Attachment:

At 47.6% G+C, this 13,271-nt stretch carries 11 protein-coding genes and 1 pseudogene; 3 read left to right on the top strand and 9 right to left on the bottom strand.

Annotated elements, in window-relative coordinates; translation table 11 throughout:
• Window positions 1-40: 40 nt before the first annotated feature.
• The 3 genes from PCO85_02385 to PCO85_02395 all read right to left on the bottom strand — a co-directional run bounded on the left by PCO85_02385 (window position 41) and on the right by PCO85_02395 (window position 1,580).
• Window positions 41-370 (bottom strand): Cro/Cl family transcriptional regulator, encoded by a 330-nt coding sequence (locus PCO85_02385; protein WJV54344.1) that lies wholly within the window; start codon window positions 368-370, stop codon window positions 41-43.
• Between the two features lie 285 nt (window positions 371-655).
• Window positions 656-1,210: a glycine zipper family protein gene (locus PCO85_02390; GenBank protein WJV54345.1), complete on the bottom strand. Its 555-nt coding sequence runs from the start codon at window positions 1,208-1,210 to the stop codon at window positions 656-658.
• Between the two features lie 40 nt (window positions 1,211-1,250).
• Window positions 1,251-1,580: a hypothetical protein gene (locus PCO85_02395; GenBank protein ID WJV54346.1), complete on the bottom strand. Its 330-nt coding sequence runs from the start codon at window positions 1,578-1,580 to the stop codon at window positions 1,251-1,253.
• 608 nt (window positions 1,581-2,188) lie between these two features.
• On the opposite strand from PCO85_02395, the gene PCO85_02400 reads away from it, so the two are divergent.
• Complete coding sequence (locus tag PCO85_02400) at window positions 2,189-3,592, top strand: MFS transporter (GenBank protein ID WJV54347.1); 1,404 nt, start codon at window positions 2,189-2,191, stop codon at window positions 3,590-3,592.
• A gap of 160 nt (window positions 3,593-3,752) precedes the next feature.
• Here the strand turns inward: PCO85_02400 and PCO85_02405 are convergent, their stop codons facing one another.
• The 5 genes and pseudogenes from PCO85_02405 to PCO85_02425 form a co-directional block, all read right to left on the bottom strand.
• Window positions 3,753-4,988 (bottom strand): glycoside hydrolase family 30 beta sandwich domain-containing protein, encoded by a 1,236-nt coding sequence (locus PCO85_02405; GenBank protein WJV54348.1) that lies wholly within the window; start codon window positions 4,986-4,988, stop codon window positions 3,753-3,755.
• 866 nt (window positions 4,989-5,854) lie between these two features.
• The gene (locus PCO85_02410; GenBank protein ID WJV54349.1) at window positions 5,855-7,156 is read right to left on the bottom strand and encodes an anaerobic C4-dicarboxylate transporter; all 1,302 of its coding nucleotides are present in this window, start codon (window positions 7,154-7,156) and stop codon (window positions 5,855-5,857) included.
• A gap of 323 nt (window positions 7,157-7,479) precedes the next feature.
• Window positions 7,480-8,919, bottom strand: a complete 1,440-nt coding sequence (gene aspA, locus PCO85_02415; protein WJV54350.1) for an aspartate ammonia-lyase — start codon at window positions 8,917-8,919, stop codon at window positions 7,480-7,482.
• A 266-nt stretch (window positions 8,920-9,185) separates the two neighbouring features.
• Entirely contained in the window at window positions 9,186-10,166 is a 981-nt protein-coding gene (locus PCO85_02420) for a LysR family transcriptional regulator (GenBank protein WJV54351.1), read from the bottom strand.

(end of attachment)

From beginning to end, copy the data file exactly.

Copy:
At 47.6% G+C, this 13,271-nt stretch carries 11 protein-coding genes and 1 pseudogene; 3 read left to right on the top strand and 9 right to left on the bottom strand.

Annotated elements, in window-relative coordinates; translation table 11 throughout:
• Window positions 1-40: 40 nt before the first annotated feature.
• The 3 genes from PCO85_02385 to PCO85_02395 all read right to left on the bottom strand — a co-directional run bounded on the left by PCO85_02385 (window position 41) and on the right by PCO85_02395 (window position 1,580).
• Window positions 41-370 (bottom strand): Cro/Cl family transcriptional regulator, encoded by a 330-nt coding sequence (locus PCO85_02385; protein WJV54344.1) that lies wholly within the window; start codon window positions 368-370, stop codon window positions 41-43.
• Between the two features lie 285 nt (window positions 371-655).
• Window positions 656-1,210: a glycine zipper family protein gene (locus PCO85_02390; GenBank protein WJV54345.1), complete on the bottom strand. Its 555-nt coding sequence runs from the start codon at window positions 1,208-1,210 to the stop codon at window positions 656-658.
• Between the two features lie 40 nt (window positions 1,211-1,250).
• Window positions 1,251-1,580: a hypothetical protein gene (locus PCO85_02395; GenBank protein ID WJV54346.1), complete on the bottom strand. Its 330-nt coding sequence runs from the start codon at window positions 1,578-1,580 to the stop codon at window positions 1,251-1,253.
• 608 nt (window positions 1,581-2,188) lie between these two features.
• On the opposite strand from PCO85_02395, the gene PCO85_02400 reads away from it, so the two are divergent.
• Complete coding sequence (locus tag PCO85_02400) at window positions 2,189-3,592, top strand: MFS transporter (GenBank protein ID WJV54347.1); 1,404 nt, start codon at window positions 2,189-2,191, stop codon at window positions 3,590-3,592.
• A gap of 160 nt (window positions 3,593-3,752) precedes the next feature.
• Here the strand turns inward: PCO85_02400 and PCO85_02405 are convergent, their stop codons facing one another.
• The 5 genes and pseudogenes from PCO85_02405 to PCO85_02425 form a co-directional block, all read right to left on the bottom strand.
• Window positions 3,753-4,988 (bottom strand): glycoside hydrolase family 30 beta sandwich domain-containing protein, encoded by a 1,236-nt coding sequence (locus PCO85_02405; GenBank protein WJV54348.1) that lies wholly within the window; start codon window positions 4,986-4,988, stop codon window positions 3,753-3,755.
• 866 nt (window positions 4,989-5,854) lie between these two features.
• The gene (locus PCO85_02410; GenBank protein ID WJV54349.1) at window positions 5,855-7,156 is read right to left on the bottom strand and encodes an anaerobic C4-dicarboxylate transporter; all 1,302 of its coding nucleotides are present in this window, start codon (window positions 7,154-7,156) and stop codon (window positions 5,855-5,857) included.
• A gap of 323 nt (window positions 7,157-7,479) precedes the next feature.
• Window positions 7,480-8,919, bottom strand: a complete 1,440-nt coding sequence (gene aspA, locus PCO85_02415; protein WJV54350.1) for an aspartate ammonia-lyase — start codon at window positions 8,917-8,919, stop codon at window positions 7,480-7,482.
• A 266-nt stretch (window positions 8,920-9,185) separates the two neighbouring features.
• Entirely contained in the window at window positions 9,186-10,166 is a 981-nt protein-coding gene (locus PCO85_02420) for a LysR family transcriptional regulator (GenBank protein WJV54351.1), read from the bottom strand.